The Torch

Introducing the Mujeristas Collective

Group gives Latinx, Afro-Latinx communities a voice through art, community events

Angelica Acevedo, Opinion Editor, Co-Social Media Manager

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PHOTO COURTESY/MUJERISTAS COLLECTIVE
(From left to right) Reza Moreno, Yovanna Roa-Reyes, Denisse Jimenez, Stephanie Aliaga, Sieta Leon and Ariana Ortiz are the members of the Mujeristas Collective.

For those who are not familiar with Spanish — and even for those who are — the word “mujerista” may be new. A group of St. John’s students called the Mujeristas Collective aim to bring the term and the ideology behind it to light.

Six Latina and Afro-Latina students — founder Stephanie Aliaga, Yovanna Roa-Reyes, Sieta Leon, Denisse Jimenez, Reza Moreno and Torch editor, Ariana Ortiz — began the Mujeristas Collective earlier in the year. They are all undergraduate students at the University.

According to the Mujeristas website, their name was created by Ada Maria Isasi-Díaz, a Cuban activist and theologian who was inspired by womanism to construct her own experiences and perspectives that allow Hispanic women to relate and feel recognized.

“For me, womanism gives room and a voice for women of color to be heard and represented,” Aliaga explained. “I never really saw myself in the feminist movement and the feminist readings by white women.”

Aliaga credits her theology professor, Erin Kidd, for introducing her to Isasi-Díaz’s book.

“We read ‘Mujerista Theology,’ and I was just amazed that her work isn’t well-known,” Aliaga said. “Our work is based off hers, her mission too was to provide a platform for all kinds of Latinas, not speaking for them, but allowing them to speak for themselves.”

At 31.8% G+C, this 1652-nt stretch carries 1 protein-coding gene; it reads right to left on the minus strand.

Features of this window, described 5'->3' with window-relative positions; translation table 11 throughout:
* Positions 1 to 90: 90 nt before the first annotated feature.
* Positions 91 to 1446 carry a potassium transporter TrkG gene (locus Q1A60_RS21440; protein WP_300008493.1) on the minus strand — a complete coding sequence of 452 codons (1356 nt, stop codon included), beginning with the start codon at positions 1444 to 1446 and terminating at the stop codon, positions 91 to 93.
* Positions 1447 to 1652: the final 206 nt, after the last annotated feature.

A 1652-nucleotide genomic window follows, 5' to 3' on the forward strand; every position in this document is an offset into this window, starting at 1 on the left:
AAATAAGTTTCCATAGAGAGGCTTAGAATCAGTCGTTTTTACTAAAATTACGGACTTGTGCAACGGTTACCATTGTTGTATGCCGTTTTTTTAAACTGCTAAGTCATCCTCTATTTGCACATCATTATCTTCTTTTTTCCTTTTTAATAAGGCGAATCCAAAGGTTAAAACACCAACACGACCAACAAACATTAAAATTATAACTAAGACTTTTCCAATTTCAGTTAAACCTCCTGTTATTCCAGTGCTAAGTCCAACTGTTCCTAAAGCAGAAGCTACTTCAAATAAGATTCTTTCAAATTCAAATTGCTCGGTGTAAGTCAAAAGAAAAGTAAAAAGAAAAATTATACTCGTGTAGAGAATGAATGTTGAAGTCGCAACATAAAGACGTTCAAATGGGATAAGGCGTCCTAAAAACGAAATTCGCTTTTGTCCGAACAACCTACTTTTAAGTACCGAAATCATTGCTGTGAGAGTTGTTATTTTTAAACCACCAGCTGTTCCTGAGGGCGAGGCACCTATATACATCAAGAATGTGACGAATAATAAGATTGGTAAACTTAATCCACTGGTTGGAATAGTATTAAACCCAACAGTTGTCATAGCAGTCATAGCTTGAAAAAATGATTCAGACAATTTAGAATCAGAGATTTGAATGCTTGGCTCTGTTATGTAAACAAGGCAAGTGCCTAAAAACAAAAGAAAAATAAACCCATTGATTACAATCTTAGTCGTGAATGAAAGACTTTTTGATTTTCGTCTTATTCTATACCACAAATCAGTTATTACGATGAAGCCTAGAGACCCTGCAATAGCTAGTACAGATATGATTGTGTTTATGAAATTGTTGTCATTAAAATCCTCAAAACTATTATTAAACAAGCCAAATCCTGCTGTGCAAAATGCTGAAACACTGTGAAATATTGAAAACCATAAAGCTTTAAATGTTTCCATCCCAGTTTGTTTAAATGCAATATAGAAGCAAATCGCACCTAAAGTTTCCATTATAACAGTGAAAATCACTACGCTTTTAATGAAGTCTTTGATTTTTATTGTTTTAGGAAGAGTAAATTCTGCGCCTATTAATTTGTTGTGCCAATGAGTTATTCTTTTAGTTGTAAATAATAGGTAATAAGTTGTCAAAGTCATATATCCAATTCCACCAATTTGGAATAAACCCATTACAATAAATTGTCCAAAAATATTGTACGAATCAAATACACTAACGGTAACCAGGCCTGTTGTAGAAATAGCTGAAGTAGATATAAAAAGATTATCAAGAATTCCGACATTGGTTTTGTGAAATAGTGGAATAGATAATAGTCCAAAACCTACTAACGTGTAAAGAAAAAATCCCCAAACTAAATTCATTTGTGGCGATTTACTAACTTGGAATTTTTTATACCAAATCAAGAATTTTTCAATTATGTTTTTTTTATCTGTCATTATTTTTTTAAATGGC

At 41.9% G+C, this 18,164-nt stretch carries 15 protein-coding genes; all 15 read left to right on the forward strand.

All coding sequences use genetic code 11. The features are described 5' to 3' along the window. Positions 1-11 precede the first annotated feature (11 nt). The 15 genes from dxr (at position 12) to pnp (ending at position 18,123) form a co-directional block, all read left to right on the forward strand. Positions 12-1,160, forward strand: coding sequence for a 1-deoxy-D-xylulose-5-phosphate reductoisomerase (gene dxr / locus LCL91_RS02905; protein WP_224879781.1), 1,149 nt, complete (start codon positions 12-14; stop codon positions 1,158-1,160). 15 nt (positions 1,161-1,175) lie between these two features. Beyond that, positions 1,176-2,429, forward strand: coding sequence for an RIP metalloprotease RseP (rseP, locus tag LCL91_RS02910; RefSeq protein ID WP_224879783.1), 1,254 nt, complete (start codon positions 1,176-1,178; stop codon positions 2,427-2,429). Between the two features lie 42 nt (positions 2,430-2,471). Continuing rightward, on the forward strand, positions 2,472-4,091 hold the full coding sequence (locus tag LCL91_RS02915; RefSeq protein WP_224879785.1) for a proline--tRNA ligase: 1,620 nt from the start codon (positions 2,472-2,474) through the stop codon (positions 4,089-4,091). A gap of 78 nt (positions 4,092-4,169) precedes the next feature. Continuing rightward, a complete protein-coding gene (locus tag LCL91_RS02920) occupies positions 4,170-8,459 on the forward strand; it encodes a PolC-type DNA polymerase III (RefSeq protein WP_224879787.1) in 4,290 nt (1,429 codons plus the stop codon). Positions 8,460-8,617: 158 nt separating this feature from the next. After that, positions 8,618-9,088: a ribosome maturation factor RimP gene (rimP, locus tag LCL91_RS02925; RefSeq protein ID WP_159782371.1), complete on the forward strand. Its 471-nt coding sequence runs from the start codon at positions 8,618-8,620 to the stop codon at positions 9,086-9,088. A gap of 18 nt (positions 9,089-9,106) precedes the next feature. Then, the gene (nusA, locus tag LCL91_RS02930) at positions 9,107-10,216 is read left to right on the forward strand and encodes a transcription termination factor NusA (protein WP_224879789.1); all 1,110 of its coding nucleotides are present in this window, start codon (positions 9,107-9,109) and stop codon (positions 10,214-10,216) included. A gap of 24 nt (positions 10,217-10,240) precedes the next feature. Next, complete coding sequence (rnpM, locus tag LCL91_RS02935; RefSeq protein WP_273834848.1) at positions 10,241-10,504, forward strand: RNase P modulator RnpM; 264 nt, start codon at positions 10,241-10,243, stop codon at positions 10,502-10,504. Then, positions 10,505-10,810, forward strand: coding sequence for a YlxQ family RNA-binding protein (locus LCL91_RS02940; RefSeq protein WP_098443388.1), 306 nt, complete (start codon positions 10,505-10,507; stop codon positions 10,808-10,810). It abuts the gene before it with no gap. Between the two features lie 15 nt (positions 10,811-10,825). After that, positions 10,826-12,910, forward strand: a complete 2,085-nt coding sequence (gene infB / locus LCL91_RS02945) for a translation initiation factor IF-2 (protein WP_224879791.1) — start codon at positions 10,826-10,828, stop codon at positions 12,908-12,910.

Professor Kidd explained that she assigns “Mujerista Theology” readings in her Women and Theology class because in her writing, she connects religion and social justice, as she writes that “to struggle for justice is to pray.”

“Isasi-Díaz engaged in this struggle her whole life — through her activism in the women’s ordination movement [a movement within the Catholic community that advocates women to become priests, deacons and bishops], her fight to make that movement more inclusive of women of color, her development of a theology distinctively for Latinas in the U.S. and in her ministry and preaching in East Harlem,” Kidd said. “I wanted to invite my students to think about the sources of theology as not only including texts, but also the lives of the poor and those in solidarity with them.”

Kidd finds Aliaga’s inspiration from Isasi-Díaz “wonderful,” and commended her for taking action.

“In founding this collective, Stephanie is responding directly to Isasi-Díaz’s call to struggle for justice, and I think it is fitting that she is honoring Isasi-Díaz in the name of the group,” she said.

The Mujeristas Collective is just one of many collectives in the New York City area. Collectives can be described as groups of people coming together for a common purpose. They range from common art forms (poetry, photography, painting) to what can be described as activist art forms.

Mujeristas falls under the former, as they strive to create politically and socially aware art, organize workshops and discussions about topics that affect their everyday lives as well as take on activist roles in their communities.

Some of the topics Mujeristas pays special attention to are: feminism, being of dual heritage, sexual identity and “white passingness,” among many others.